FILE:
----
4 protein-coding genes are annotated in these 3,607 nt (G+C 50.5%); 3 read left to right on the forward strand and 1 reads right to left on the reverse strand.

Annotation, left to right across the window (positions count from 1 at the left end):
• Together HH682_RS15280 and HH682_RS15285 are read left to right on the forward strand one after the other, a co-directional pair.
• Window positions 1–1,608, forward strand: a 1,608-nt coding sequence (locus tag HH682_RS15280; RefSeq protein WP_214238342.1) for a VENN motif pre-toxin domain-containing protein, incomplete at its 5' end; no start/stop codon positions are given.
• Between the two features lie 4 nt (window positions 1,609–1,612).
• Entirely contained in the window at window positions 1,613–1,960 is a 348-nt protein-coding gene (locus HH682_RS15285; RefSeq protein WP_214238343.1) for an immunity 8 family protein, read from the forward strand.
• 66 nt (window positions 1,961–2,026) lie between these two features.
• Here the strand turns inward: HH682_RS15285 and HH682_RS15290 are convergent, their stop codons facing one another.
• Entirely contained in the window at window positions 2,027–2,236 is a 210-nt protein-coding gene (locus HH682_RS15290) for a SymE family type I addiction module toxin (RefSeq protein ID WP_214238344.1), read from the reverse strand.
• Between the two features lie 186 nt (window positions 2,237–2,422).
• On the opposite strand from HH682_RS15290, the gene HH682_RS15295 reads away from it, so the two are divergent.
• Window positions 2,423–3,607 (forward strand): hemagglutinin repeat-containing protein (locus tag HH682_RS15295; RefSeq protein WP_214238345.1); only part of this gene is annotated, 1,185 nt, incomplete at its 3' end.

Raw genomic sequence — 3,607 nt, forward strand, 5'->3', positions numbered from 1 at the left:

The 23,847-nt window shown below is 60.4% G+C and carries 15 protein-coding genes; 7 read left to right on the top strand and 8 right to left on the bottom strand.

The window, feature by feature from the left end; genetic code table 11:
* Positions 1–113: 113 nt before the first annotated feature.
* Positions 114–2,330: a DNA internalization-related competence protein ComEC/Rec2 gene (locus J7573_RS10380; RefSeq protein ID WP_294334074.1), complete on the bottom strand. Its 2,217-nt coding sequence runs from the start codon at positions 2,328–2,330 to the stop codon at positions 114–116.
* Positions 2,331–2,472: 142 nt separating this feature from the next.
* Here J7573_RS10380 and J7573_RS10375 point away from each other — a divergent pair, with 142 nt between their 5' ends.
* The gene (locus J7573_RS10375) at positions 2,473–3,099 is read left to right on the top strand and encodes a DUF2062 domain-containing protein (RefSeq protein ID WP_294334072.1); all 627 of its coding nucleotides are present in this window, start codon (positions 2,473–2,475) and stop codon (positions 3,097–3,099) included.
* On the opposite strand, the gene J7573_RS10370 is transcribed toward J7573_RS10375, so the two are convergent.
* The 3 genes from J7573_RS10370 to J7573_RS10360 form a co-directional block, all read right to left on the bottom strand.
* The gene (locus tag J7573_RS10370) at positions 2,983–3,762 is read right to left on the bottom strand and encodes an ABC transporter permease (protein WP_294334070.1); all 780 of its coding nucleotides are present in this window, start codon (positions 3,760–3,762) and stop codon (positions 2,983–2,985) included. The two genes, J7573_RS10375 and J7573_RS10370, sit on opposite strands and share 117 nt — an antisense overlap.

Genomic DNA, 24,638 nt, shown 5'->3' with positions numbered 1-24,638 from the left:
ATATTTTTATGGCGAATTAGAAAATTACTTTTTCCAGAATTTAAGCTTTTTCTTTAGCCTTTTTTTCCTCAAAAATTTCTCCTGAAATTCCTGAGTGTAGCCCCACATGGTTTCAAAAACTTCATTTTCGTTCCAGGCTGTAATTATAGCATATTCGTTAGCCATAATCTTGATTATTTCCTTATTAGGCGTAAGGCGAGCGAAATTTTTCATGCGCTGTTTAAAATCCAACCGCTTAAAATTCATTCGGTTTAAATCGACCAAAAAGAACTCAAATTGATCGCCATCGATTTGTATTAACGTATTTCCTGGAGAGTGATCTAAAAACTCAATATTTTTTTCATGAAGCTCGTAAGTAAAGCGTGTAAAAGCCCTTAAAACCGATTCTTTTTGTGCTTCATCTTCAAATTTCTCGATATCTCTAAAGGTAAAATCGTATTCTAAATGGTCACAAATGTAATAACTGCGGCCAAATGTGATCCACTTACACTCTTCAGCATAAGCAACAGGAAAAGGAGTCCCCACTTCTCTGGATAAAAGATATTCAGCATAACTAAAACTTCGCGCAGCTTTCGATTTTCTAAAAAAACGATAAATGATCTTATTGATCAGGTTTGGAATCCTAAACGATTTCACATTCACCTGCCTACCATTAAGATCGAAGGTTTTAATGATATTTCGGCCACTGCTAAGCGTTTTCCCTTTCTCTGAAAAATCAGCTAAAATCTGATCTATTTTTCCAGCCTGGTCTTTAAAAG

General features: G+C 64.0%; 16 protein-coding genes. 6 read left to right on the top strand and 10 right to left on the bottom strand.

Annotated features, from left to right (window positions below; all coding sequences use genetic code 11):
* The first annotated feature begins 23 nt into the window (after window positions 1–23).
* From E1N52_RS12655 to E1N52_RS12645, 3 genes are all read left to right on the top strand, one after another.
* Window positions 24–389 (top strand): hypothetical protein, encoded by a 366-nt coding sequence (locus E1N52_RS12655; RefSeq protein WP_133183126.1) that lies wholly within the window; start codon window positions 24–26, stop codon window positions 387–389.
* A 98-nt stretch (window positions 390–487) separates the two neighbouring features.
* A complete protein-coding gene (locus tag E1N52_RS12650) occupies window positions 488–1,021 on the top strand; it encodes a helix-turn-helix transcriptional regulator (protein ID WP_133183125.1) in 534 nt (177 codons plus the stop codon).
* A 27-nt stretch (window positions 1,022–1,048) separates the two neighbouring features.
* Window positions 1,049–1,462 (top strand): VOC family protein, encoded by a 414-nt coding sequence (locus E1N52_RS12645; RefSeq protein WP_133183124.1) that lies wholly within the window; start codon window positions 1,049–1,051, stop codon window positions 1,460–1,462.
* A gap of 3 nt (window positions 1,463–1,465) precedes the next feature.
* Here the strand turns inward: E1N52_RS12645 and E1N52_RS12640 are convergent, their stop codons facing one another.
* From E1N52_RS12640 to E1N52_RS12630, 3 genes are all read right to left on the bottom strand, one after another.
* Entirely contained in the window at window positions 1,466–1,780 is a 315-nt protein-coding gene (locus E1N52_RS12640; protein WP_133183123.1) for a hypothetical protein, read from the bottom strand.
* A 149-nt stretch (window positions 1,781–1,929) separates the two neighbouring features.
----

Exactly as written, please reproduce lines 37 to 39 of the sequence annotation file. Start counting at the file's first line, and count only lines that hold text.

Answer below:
* From E1N52_RS12640 to E1N52_RS12630, 3 genes are all read right to left on the bottom strand, one after another.
* Entirely contained in the window at window positions 1,466–1,780 is a 315-nt protein-coding gene (locus E1N52_RS12640; protein WP_133183123.1) for a hypothetical protein, read from the bottom strand.
* A 149-nt stretch (window positions 1,781–1,929) separates the two neighbouring features.